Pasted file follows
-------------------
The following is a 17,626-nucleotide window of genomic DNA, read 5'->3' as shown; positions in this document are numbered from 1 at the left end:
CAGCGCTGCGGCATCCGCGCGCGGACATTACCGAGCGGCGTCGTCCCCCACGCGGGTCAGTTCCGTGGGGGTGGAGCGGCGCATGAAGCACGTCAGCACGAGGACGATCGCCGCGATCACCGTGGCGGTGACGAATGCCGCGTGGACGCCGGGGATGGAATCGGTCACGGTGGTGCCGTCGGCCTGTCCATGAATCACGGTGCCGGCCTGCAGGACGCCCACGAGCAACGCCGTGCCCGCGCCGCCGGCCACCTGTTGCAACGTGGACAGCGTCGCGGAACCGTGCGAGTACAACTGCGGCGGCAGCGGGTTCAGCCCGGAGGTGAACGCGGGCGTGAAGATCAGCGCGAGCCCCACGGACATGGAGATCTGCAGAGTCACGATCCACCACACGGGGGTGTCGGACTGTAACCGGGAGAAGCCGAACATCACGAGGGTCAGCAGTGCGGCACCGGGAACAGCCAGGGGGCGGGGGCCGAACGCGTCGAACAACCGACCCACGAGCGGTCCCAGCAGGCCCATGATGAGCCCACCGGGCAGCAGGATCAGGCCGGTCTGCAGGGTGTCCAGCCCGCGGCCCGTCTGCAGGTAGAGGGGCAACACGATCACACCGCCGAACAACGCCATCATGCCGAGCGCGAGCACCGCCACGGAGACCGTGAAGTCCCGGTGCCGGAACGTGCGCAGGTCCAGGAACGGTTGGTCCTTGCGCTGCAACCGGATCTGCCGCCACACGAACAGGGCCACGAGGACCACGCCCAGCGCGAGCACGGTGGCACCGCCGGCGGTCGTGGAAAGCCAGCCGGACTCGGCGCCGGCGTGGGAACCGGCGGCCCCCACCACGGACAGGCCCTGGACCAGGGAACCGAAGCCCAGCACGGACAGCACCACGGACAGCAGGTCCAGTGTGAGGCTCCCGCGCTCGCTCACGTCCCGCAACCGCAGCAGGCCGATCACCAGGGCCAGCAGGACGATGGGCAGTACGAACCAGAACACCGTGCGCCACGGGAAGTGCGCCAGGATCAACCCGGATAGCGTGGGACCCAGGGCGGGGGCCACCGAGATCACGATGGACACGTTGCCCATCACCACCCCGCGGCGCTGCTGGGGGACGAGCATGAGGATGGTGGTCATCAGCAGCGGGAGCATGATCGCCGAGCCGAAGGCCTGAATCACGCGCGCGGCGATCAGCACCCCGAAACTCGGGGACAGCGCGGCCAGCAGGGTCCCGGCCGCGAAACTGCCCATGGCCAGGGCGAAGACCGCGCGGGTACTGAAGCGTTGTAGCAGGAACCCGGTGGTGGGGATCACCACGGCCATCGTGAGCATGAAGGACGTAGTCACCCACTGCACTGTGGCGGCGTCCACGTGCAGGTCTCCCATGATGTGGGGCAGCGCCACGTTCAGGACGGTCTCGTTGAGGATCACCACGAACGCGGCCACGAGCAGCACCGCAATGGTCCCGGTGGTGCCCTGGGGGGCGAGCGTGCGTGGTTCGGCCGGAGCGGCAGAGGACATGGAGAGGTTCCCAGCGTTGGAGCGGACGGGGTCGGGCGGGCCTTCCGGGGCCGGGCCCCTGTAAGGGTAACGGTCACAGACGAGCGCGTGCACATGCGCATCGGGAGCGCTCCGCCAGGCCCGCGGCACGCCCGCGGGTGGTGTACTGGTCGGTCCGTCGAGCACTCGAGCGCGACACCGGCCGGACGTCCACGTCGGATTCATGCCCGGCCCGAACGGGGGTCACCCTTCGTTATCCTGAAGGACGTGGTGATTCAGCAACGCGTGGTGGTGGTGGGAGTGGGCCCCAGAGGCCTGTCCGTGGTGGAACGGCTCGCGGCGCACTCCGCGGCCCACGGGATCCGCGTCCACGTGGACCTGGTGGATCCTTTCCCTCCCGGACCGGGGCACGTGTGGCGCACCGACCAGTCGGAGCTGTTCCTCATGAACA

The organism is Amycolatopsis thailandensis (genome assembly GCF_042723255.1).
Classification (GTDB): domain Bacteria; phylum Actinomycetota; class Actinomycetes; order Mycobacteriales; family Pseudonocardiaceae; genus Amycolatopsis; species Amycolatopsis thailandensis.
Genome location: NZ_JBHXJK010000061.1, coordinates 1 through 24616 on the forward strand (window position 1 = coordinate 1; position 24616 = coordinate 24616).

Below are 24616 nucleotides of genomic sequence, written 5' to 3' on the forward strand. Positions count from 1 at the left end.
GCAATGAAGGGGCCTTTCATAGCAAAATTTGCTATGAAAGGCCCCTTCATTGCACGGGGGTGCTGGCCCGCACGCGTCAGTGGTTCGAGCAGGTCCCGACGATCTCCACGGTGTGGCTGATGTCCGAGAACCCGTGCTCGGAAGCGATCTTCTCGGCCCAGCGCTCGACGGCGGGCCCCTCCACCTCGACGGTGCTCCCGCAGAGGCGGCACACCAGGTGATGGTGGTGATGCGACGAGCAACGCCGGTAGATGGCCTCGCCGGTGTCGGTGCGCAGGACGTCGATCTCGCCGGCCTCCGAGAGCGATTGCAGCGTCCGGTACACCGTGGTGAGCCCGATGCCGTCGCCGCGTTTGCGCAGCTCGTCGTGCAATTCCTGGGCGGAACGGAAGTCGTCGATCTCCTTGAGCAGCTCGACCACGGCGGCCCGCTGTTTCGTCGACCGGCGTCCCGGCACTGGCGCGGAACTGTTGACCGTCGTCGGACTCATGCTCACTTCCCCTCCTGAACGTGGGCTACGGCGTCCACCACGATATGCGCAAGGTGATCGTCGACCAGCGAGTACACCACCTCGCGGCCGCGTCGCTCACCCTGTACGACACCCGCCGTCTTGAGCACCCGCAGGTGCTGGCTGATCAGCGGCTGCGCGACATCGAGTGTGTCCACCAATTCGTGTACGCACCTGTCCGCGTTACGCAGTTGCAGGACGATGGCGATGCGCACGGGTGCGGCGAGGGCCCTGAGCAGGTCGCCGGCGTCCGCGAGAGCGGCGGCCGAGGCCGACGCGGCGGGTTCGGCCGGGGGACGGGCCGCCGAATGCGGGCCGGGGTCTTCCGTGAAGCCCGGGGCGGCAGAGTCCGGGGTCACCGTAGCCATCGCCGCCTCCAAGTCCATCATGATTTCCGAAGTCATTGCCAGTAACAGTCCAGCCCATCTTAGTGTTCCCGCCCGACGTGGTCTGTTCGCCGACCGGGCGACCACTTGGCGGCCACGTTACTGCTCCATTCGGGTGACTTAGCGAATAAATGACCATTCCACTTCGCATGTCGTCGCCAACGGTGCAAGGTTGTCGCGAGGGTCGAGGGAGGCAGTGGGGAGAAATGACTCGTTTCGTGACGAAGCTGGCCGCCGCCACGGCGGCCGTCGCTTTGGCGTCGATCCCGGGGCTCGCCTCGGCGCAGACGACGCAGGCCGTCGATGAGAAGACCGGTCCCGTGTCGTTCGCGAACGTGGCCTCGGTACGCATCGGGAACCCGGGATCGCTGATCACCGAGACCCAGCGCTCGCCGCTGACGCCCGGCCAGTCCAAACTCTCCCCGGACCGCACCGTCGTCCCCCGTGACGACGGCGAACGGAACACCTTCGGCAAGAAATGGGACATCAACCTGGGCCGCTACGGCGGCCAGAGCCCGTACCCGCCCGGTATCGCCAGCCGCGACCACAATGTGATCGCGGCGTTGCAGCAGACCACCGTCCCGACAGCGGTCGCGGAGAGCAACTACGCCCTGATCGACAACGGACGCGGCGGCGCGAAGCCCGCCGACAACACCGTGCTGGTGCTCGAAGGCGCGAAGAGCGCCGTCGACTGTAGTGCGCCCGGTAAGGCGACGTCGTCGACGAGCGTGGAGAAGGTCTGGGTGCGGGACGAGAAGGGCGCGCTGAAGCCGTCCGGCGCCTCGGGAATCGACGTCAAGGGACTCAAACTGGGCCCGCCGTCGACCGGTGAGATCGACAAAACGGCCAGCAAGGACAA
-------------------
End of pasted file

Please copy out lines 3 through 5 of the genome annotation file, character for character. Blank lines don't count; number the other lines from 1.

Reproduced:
The organism is Amycolatopsis thailandensis (genome assembly GCF_042723255.1).
Classification (GTDB): domain Bacteria; phylum Actinomycetota; class Actinomycetes; order Mycobacteriales; family Pseudonocardiaceae; genus Amycolatopsis; species Amycolatopsis thailandensis.
Genome location: NZ_JBHXJK010000061.1, coordinates 1 through 24616 on the forward strand (window position 1 = coordinate 1; position 24616 = coordinate 24616).